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Staff Spotlight: Debra Gadson-Holiday and Karen Engels

Staff Spotlight: Debra Gadson-Holiday and Karen Engels
Posted on 05/14/2018

Debra Gadson-Holiday

What do you teach at G&P?
I teach a General Education Grade 1-2 looping classroom at Graham & Parks.

How long have you been at G&P?
I have been teaching in Cambridge for 24 years. This is my 21st year teaching at G&P.

Where are you from?
Where I come from and where I grew up are two different places. I grew up just one town over in Watertown. I graduated from Watertown High school in 1987. At that time I was the only African American student in the entire school. Where I come from is an array of people and places. I come from the spirit and soul of the spirituals sung in my church. I come from family reunions, cookouts and Friday Fish Fries. I come from Martin and Malcolm. From the poetry of Maya Angelou. I come from all of the wonderful black women in my life who have encouraged me to be proud of who I am.

What are three things every teacher should own?
Every Teacher should have plenty of post it notes, sharpies in every color and a copy of "Oh the Places You'll Go!" by Dr. Seuss.

If you could have anyone as principal, who would it be and why?
If I could have anyone be the principal of my school it would be Michelle Obama. She is an amazing woman and such an inspiring figure to me.

What is the greatest misconception about teachers?
The biggest misconceptions about teachers is that they do nothing all summer. I know teachers who work and take classes during most of the summer. I spend about 2-4 weeks of the summer reading, walking, traveling and enjoying my family. Then I start planning for the next school year. Teachers work hard all year long!

Karen Engels

What do you do at G&P?
I teach General Education third and fourth grade in a looping classroom.

How long have you been at G&P?
I’ve been at G&P for eight years. Before that I taught at an Expeditionary Learning middle school in Boston Public Schools and did some teacher-coaching for schools in other parts of Massachusetts.

Where are you from?
I’m from a small town in Rhode Island. It was a weird place to grow up because there were only a tiny number of Jewish families and my father was the rabbi of one of the only synagogues in the state.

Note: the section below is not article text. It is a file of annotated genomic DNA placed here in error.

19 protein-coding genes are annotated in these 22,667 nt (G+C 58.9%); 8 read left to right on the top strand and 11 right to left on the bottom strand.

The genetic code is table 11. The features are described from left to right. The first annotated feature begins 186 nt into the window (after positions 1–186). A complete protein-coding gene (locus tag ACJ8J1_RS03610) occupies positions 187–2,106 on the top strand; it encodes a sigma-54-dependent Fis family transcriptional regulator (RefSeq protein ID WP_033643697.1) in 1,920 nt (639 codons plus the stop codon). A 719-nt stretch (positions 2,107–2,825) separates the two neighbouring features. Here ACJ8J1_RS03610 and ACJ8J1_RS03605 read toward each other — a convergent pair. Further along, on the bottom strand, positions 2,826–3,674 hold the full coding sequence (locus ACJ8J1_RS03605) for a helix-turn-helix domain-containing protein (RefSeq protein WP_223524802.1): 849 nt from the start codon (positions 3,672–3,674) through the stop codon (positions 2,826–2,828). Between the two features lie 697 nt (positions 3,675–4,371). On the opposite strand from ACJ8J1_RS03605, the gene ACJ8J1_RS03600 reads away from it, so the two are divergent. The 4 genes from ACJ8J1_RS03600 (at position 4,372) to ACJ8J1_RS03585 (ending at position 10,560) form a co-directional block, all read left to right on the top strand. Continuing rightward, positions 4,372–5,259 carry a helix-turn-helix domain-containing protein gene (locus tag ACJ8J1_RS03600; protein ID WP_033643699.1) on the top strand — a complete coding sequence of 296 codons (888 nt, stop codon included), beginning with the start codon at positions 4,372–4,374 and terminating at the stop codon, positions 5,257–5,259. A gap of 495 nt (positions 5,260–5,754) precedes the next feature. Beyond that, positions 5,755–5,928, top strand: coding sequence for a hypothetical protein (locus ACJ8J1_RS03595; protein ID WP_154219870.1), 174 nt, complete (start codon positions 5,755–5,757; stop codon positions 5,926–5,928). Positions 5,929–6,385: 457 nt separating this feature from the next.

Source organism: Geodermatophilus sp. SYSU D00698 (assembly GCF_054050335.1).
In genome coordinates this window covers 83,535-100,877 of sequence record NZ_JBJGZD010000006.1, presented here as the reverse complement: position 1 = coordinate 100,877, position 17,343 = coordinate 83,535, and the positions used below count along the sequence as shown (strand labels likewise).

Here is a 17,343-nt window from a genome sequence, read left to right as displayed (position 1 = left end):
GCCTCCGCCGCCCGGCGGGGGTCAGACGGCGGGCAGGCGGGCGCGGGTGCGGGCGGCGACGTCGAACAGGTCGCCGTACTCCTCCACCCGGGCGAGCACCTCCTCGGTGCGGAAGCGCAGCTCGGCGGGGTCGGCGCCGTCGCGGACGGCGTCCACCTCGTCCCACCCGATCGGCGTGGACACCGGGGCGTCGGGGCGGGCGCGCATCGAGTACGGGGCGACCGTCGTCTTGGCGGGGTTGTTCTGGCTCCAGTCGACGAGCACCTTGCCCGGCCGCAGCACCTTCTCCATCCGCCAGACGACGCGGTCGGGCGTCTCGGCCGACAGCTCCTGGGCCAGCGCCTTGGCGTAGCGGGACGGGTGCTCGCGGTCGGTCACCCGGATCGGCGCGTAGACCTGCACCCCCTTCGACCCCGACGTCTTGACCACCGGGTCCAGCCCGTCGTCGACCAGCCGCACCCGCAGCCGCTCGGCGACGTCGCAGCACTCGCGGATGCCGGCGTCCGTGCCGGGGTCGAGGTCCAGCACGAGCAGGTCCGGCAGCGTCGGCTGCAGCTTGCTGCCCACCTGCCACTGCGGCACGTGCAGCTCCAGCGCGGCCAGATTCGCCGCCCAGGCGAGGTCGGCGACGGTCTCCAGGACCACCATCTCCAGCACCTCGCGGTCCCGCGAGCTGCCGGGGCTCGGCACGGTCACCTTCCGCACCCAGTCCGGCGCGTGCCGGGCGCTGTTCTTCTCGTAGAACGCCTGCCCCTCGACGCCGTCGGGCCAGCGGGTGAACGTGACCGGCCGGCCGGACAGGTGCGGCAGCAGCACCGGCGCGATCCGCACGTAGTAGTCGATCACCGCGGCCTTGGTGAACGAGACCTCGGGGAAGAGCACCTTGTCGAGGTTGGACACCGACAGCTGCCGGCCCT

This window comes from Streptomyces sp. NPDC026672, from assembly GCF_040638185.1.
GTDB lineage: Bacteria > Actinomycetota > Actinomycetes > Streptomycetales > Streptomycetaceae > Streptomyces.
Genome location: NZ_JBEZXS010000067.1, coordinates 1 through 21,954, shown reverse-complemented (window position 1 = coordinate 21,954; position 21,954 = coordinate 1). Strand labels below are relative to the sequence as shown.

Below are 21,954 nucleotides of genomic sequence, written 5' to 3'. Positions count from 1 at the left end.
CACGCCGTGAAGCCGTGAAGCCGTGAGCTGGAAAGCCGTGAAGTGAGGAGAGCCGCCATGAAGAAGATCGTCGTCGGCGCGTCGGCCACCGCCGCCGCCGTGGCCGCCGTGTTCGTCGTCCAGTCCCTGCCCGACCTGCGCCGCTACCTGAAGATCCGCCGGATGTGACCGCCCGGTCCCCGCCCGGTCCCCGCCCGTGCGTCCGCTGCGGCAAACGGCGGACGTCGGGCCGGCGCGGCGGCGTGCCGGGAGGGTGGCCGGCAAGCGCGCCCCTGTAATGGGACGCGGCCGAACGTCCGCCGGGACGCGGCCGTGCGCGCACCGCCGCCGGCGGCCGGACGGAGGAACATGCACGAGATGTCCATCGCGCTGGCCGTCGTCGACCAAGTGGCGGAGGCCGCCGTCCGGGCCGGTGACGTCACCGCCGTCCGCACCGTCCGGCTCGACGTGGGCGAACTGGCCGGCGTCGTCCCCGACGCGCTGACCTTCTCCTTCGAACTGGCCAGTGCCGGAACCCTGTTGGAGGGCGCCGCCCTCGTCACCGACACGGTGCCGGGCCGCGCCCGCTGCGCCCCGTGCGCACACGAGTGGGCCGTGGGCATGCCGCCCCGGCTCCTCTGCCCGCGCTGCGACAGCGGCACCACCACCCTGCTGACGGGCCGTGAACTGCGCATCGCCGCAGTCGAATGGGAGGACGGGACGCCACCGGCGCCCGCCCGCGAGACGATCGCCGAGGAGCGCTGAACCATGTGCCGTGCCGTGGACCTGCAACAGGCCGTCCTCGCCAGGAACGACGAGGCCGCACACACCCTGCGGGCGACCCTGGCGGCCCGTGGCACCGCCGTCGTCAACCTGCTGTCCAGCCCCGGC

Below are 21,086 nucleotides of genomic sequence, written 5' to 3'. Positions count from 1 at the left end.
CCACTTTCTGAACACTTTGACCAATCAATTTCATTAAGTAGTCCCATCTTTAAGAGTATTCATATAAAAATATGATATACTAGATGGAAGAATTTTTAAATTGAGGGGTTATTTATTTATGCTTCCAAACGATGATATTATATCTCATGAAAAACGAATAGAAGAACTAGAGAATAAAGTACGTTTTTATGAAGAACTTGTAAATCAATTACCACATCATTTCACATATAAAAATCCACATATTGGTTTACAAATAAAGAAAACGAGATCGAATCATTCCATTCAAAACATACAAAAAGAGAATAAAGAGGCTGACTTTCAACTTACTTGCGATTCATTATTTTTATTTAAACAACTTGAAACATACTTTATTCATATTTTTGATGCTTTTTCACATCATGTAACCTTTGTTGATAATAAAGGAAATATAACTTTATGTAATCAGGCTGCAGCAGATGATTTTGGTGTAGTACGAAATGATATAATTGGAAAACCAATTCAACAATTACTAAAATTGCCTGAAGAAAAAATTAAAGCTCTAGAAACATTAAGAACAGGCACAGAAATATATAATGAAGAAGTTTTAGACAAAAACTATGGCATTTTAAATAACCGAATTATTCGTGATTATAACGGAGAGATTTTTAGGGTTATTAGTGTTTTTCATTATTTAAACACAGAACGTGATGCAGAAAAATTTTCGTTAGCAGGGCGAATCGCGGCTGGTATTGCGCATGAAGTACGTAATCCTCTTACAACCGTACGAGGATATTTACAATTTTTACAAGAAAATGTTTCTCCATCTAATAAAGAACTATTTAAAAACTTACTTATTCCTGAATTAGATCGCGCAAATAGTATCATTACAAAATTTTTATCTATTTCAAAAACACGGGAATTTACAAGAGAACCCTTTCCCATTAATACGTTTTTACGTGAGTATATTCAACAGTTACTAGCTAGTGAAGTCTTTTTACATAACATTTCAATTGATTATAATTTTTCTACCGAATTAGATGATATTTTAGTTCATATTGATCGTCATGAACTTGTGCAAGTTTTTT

Teaching Motto or favorite education quote?
One of my favorite quotes is, “It’s better to be kind than to be right.” This reminds me that the most important thing for us to learn is how to treat each other! This matters to me much more than whether we can find the area of a rectangular carpet or explain the difference between wave-length and amplitude. And I feel grateful to teach in a school where kindness is such an important value.

Describe your all-time favorite lesson/unit activity.
Wow -- it’s hard to choose! My favorite lessons are usually in history because I love exploring the stories of our past. One of my favorites is when some fifth grade alumni tricked the third graders by convincing them that we had a new tax on paper at Graham and Parks. This helped the third graders to imagine what it felt like to experience the Stamp Act of 1763 when England imposed a tax on the colonies. I also love learning about people in history who fought for justice, whether it’s Barbancito who advocated for the Navajo during the 1860’s, or Frederick Douglas who spent his life fighting to abolish slavery, or the workers in the Lowell Mills who organized a strike to demand better working conditions, or Joan Baez who got her start right here in Cambridge during the 1960’s and is still fighting against racism and inequality today. And of course, my favorite thing of all is when we sing, dance, or act out what we’ve been learning!

How did you know you wanted to be a teacher?
For a long time I thought that I didn’t want to be a teacher because when I was growing up my mom was a teacher and I saw how hard she worked without getting paid very much. But then, when I was in college in New York City, I began to tutor children in Harlem and Washington Heights, and I saw so much inequity and it made me angry. Seeing the effect of unpleasant schools on the children I worked with while I was in college had a big impact on me. I knew that I wanted to play a role in making school an exciting place for all children to learn, feel loved, and be successful.

What do you love about G&P?
My favorite thing about G&P is getting to spend two years with each class, because it gives us enough time to really connect with each other and form a community of learners. And of course all of the exciting projects we get to do to demonstrate our learning in creative ways.